Commander Cross and other outstanding Caribbean heroes of that era were inured in and were therefore products of that era’s high society. I suspect that few of them had overweening social consciences that spent excessive time on the trials and travails of ordinary folk outside their Caribbean communities even though I suspect they would have taken the side of the underdogs in the instances you mention above. These men were however the heavy hitters, the faux royalty, the outstanding people of their respective caribbean societies. They were usually affable, very bright individuals, the soul of parties, folk who rubbed shoulders with kings but did not lose the common touch. They led in everything they did. They were the natural leaders.

    Both Barrow and Julian Marryshaw (very good friends) were equally at home in the elite atmosphere of London and the rumshop in Bridgetown. They were naturals. They exuded total self confidence from every pore. They were liked but even perhaps slightly feared by ordinary people.

    It is this same degree of self confidence I now see in several of our youngsters who know without a doubt that they are as good as anyone else on this earth in anything that they put their minds to. The educational system that Barrow midwifed along with the thrust by successive governments to ensure that Barbados became and remained a recognized part of the world economy and polity despite our miniscule size, is largely responsible for where we as a country and people have reached in comparison with our neighbours.

    I suspect that their contributions to our history would be grossly but incorrectly undervalued if we judged them by the yardstick of today’s concerns that is essentially a product of our times.

    Barbados now has some tribulations to surmount but we will eventually do so. But we must not let our youth revert to a situation where they feel that they and we are powerless to rise again. Publicising the histories of our past and present heavy hitters should help a bit in this regard.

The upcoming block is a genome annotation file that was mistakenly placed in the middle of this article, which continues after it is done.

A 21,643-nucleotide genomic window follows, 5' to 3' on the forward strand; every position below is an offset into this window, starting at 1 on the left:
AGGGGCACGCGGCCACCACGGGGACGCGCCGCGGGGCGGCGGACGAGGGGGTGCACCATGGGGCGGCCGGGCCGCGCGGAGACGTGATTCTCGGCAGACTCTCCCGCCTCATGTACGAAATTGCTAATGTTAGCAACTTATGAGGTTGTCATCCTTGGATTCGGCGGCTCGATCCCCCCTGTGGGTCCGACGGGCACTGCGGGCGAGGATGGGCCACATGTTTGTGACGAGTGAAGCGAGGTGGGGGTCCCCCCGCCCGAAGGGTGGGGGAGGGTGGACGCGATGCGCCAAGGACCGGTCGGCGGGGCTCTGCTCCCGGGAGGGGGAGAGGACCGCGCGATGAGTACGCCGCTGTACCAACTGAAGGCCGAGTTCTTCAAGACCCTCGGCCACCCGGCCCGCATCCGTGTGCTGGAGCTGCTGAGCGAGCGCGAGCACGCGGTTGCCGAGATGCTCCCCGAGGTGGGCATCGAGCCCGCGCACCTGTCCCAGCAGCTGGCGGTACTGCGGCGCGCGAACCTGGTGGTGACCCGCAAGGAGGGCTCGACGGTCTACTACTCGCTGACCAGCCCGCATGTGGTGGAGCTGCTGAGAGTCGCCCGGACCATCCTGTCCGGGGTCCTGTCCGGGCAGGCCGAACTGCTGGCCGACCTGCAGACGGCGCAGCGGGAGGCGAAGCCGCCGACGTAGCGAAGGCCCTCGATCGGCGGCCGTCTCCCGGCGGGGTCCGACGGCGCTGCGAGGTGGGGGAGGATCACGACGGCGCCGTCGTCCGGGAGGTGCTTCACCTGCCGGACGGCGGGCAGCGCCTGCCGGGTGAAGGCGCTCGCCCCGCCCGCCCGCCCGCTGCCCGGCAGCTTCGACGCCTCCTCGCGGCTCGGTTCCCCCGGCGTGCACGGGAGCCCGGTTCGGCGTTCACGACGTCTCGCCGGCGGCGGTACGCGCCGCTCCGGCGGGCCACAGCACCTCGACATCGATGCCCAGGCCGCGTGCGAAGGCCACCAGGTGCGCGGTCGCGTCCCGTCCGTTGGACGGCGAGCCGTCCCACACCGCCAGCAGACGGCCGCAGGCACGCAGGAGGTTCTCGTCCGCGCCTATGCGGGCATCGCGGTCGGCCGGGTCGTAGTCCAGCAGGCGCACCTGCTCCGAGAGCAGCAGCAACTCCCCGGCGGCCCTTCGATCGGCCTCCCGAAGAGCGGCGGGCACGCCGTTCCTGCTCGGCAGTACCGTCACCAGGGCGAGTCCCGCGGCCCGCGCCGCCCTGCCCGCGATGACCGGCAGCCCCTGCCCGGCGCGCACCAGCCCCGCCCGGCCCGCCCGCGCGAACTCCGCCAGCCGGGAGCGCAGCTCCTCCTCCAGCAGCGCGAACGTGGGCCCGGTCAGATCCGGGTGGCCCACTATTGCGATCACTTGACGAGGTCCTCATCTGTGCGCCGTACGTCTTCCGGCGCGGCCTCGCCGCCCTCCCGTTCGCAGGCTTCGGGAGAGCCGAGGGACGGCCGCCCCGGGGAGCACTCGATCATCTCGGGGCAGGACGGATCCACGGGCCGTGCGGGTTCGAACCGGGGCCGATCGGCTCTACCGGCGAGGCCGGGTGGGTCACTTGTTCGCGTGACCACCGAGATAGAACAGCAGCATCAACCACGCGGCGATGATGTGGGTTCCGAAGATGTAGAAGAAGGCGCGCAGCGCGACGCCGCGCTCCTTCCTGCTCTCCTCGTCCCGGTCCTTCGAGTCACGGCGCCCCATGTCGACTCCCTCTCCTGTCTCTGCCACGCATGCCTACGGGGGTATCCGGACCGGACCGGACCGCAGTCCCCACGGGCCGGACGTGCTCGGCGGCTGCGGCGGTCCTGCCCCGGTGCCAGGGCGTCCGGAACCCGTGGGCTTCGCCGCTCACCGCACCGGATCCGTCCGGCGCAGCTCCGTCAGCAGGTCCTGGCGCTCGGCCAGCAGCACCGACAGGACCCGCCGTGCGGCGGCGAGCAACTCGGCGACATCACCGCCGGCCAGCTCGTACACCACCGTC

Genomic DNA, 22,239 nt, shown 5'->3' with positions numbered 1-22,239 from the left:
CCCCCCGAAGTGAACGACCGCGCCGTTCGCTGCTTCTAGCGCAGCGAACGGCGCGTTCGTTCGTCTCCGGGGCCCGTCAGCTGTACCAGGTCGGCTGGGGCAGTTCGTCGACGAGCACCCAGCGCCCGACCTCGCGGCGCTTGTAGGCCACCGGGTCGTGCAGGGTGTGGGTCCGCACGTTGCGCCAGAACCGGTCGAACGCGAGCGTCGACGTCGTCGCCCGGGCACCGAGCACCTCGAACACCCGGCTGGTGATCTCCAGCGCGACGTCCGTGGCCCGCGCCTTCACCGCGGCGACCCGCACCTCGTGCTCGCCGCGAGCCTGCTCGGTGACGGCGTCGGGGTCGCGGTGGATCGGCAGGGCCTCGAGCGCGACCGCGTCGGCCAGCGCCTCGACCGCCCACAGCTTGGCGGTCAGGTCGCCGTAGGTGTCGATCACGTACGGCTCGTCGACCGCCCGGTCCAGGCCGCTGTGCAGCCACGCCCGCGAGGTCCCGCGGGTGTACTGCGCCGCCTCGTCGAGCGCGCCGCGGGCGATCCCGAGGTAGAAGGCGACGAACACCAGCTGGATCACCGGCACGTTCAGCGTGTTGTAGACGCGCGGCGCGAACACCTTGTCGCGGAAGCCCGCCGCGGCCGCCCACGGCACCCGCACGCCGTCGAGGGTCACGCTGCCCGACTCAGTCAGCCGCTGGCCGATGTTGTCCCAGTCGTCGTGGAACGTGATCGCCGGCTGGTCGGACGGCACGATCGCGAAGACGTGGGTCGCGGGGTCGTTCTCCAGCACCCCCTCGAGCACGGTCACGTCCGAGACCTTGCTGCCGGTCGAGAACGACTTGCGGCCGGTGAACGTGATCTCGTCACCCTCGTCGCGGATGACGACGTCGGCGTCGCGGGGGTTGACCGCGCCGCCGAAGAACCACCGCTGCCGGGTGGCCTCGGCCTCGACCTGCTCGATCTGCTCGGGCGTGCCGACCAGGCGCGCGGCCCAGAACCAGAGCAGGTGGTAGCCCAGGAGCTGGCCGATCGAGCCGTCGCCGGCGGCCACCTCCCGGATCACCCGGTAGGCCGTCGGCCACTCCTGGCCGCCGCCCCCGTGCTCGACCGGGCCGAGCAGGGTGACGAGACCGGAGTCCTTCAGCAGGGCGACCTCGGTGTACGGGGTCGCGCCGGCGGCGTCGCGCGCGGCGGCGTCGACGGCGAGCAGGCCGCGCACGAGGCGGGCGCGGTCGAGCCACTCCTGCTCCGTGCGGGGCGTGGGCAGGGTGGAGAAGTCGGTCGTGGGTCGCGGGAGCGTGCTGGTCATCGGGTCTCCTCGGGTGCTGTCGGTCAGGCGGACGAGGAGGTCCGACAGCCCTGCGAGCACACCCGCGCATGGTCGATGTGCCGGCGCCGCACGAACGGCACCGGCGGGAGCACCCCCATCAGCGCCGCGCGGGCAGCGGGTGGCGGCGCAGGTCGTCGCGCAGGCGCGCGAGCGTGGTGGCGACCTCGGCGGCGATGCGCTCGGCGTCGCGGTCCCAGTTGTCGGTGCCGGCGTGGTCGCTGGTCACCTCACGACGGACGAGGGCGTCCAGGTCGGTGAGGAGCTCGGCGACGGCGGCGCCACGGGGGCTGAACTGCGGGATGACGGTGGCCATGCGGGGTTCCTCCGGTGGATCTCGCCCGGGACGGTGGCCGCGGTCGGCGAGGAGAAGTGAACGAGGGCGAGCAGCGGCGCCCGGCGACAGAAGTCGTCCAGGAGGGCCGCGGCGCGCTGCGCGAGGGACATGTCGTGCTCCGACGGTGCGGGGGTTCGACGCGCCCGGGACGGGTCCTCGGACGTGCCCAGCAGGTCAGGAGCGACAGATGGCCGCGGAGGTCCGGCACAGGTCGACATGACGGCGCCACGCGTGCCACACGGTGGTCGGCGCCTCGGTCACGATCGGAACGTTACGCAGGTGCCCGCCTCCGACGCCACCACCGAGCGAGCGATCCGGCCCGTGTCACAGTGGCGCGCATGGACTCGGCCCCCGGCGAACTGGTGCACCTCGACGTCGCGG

10. MoneyBrain | October 9, 2013 at 8:21 PM |
    Good points BUT the critical point is that these Gents believed they were defending the people against Hitler who was a relentless, racist Psychopath during that period, for sure! So they were dealing with the most pressing issue preventing any progress for Cbean people and others. Priorities Baffy! Would you have been pleased with a Hitler
    And straight from the horse’s mouth. A black woman who is the grand daughter of one of Hitler’s sadistic butchers.

  11. Of course I meant South Africa and not South America. No a Europe dominated by a Third Reich would have benefited no one with dark, skin, but let’s not get carried away here. Those wars were not fought in defense of Blacks, Jews and Gypsies they were wars of dominion.

  12. @Bafffy
    Correct you are.
    Any minority group has to research the situation carefully and plot strategy to suit. That is why i always recommend that since Bim is between Europe and America the concept of HATING WHITEY makes little sense because you have to work with the dominant power in order to eventually extricate yourself in the long term. Negotiation outranks potentially unproductive aggression.